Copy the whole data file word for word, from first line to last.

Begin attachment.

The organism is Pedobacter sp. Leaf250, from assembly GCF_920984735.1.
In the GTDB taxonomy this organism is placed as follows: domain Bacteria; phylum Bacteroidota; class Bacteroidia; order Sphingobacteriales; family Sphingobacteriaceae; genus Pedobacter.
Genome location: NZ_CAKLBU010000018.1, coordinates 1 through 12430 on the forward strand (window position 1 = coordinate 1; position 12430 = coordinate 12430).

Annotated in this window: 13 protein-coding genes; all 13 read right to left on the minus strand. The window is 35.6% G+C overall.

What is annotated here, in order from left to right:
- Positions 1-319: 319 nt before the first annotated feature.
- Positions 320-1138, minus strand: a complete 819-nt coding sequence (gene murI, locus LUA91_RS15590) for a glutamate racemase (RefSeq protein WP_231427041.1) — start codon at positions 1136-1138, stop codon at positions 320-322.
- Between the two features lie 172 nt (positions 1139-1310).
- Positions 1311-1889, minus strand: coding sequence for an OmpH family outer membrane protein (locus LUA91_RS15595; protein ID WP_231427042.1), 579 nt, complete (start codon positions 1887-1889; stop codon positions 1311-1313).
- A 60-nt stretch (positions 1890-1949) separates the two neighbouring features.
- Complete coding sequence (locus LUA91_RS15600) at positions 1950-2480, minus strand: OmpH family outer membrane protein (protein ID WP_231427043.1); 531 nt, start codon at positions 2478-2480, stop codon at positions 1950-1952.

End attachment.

The organism is Pedobacter sp. Leaf250, from assembly GCF_920984735.1.
In the GTDB taxonomy this organism is placed as follows: domain Bacteria; phylum Bacteroidota; class Bacteroidia; order Sphingobacteriales; family Sphingobacteriaceae; genus Pedobacter.
Genome location: NZ_CAKLBU010000018.1, coordinates 1 through 12430 on the forward strand (window position 1 = coordinate 1; position 12430 = coordinate 12430).

Annotated in this window: 13 protein-coding genes; all 13 read right to left on the minus strand. The window is 35.6% G+C overall.

What is annotated here, in order from left to right:
- Positions 1-319: 319 nt before the first annotated feature.
- Positions 320-1138, minus strand: a complete 819-nt coding sequence (gene murI, locus LUA91_RS15590) for a glutamate racemase (RefSeq protein WP_231427041.1) — start codon at positions 1136-1138, stop codon at positions 320-322.
- Between the two features lie 172 nt (positions 1139-1310).
- Positions 1311-1889, minus strand: coding sequence for an OmpH family outer membrane protein (locus LUA91_RS15595; protein ID WP_231427042.1), 579 nt, complete (start codon positions 1887-1889; stop codon positions 1311-1313).
- A 60-nt stretch (positions 1890-1949) separates the two neighbouring features.
- Complete coding sequence (locus LUA91_RS15600) at positions 1950-2480, minus strand: OmpH family outer membrane protein (protein ID WP_231427043.1); 531 nt, start codon at positions 2478-2480, stop codon at positions 1950-1952.